By measuring each part of the sales funnel, growth hackers can see exactly where your customers are struggling, where they are leaving, and what can be done about it.

The Growth Mindset 

Infographic of 10 personality traits of a growth hackerImage Credits: Rafi Chowdhury

A Different Skillset

Moving beyond mindset, there are also big differences in the skillsets of a traditional marketer and a growth hacker.

Traditional marketers:
They associate themselves more with artists. They are concerned with strategy, brand building and sales.

Growth hackers:
They trace their roots back to programming engineers. But they are much more than that. Data scientist meets marketer meets programmer.

The growth hacking skillset should include 3 essential elements:

  1. Creative marketing: A growth hacker needs to know how to creatively market products. Having a background in marketing is always an asset. Understanding customer needs and how to fulfill them is essential.
  2. Data Analytics & Testing: Everything that is done to boost growth needs to be measurable. That means a growth hacker needs to know the tools and techniques for collecting and analysing lots of data.
  3. Software Engineering & Automation: Growth hacking is often a very technical job. It sometimes involves programming custom APIs, setting up landing pages, or coming up with other creative software-based hacks.


Also good to know:
At RockBoost we know how to leverage each other’s strengths and expertise to ensure we can get anything done. Few people are experts in everything. That’s why having a stellar team is so important. Here is a partial list of skills a typical RockBoost growth hacker should have at least some proficiency in: web analytics, social media marketing, SEO, copywriting, CRO, marketing automation, landing page optimisation, A/B testing, design, data analytics, HTML, APIs, data mining… and more. Check our blog post about what you should be looking for in a growth hacker here.

A Different Set of Channels

One important difference between marketers and growth hackers is the maturity of the channels they use.

Traditional marketers:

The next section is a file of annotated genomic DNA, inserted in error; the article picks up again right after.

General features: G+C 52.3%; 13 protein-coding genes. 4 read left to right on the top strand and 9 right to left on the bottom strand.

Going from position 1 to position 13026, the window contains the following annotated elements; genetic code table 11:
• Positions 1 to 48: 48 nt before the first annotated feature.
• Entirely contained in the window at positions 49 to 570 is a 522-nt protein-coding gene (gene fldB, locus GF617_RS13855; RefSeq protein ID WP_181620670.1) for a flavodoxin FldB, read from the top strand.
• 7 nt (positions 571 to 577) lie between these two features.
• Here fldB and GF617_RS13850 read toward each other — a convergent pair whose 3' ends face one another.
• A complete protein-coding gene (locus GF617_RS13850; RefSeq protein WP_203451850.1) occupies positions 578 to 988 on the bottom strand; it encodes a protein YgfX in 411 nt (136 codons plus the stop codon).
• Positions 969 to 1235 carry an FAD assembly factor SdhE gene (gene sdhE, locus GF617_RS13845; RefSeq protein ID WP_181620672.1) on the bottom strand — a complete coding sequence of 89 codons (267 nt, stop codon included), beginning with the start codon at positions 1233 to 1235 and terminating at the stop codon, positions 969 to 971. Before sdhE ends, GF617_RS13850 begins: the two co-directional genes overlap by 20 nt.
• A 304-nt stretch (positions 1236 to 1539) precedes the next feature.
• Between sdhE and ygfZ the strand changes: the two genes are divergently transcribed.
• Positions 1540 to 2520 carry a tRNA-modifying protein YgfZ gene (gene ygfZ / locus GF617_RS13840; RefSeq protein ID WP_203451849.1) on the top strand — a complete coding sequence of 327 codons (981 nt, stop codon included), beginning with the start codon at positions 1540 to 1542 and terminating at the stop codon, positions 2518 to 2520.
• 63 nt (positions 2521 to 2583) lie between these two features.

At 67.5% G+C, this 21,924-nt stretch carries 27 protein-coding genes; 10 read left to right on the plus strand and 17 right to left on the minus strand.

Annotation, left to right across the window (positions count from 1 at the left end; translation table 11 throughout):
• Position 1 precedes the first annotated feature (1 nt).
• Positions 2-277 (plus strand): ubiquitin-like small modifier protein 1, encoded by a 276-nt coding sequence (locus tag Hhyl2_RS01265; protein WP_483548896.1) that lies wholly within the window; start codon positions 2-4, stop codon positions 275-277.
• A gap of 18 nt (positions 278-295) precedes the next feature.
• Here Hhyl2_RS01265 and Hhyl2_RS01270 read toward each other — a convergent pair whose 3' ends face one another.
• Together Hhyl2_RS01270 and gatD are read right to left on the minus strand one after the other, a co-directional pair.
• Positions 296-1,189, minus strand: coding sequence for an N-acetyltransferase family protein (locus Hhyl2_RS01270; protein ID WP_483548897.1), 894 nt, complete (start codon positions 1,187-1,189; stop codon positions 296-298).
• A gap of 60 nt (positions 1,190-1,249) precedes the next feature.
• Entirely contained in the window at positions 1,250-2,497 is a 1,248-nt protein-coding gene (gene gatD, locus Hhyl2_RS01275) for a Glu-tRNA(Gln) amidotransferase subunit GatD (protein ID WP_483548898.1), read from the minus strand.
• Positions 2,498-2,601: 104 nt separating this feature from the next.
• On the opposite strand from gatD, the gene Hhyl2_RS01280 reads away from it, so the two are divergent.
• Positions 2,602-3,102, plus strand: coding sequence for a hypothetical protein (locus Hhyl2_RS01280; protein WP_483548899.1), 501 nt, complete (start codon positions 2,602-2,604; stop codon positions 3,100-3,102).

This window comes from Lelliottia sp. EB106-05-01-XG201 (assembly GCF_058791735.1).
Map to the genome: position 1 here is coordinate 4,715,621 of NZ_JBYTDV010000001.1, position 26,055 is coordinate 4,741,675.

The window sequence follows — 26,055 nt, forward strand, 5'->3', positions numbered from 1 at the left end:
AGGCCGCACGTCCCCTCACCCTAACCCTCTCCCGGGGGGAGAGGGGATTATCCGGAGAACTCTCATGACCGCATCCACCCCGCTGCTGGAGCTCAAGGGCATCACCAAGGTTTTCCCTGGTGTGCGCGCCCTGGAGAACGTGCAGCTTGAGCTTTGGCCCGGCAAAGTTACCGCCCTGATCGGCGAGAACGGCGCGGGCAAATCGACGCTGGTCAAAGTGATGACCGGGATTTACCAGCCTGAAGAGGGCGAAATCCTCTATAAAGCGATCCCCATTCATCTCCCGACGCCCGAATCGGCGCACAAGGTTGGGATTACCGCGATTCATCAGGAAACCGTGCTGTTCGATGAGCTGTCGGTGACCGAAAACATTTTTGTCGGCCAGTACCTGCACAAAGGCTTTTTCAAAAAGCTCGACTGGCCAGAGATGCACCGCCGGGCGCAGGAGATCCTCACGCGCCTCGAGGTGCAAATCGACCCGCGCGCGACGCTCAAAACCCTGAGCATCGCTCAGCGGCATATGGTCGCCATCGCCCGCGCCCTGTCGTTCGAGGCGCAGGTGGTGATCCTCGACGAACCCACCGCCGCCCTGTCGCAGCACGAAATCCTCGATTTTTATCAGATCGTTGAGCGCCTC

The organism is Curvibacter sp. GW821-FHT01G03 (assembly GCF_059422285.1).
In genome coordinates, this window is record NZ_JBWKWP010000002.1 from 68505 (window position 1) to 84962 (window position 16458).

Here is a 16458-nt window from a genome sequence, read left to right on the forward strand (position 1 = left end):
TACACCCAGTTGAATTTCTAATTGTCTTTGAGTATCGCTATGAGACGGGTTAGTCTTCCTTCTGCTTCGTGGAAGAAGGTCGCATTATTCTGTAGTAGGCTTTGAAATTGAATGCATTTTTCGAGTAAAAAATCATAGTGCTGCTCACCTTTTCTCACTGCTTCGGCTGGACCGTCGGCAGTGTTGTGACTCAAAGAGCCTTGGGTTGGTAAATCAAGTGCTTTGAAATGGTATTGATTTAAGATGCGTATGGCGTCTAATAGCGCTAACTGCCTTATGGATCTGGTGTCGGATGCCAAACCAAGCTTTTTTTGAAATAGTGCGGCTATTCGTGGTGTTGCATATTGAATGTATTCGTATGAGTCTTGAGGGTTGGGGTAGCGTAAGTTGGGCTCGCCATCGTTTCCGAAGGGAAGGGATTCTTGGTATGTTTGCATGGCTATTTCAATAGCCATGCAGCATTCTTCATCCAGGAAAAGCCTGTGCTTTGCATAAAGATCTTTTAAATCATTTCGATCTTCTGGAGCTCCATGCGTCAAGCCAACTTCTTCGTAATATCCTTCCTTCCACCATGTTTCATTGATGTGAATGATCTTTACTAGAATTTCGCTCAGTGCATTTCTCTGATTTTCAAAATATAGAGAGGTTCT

TV and radio, for example, are traditionally popular advertising channels for marketers in large companies. They would use more expensive channels, where it would be difficult to track any sort of data, and where you can only hope to achieve a jaw-dropping growth.

Growth hackers:
They enjoy exploring new channels that few others have experience using. Unexplored territory where the do’s and don'ts have not yet been established are where growth hackers thrive. These channels offer opportunities for pushing the limits in creative ways. Growth hackers are skilled at finding new channels where they can push their products without breaking the bank. Furthermore, the data-driven approach dictates that they will only fully invest in a channel once they have seen that it works – no waste of budget and other resources.

 

Also good to know:
At RockBoost, we identified 19 innovative channels that businesses can use to gain traction and grow - and not all of them are online. The key is not using all of them simultaneously, but finding the ones that work best for your business at this point in time.

A Different Set of Tools

While there is naturally some overlap, marketers and growth hackers typically use a different set of tools.

Traditional marketers:
Their tools will mostly include more traditional communication methods; from print, to broadcast, PR and even more. But can also make use of other digital tools, they simply use a totally different approach to it. 

Growth hackers:
Their tools largely revolve around measuring, testing, tweaking and optimising online processes and systems - and the tools they use reflect this. They can use dozens of preexisting free and paid tools, or even create their own custom ones. What matters is how those tools can help them grow a business.

 

Tools that YOU can use

The good news is that many of the tools growth hackers use are not overly technical. That means you, as an aspiring growth hacker (c’mon who doesn’t want to be a growth hacker?), can already start benefiting from these.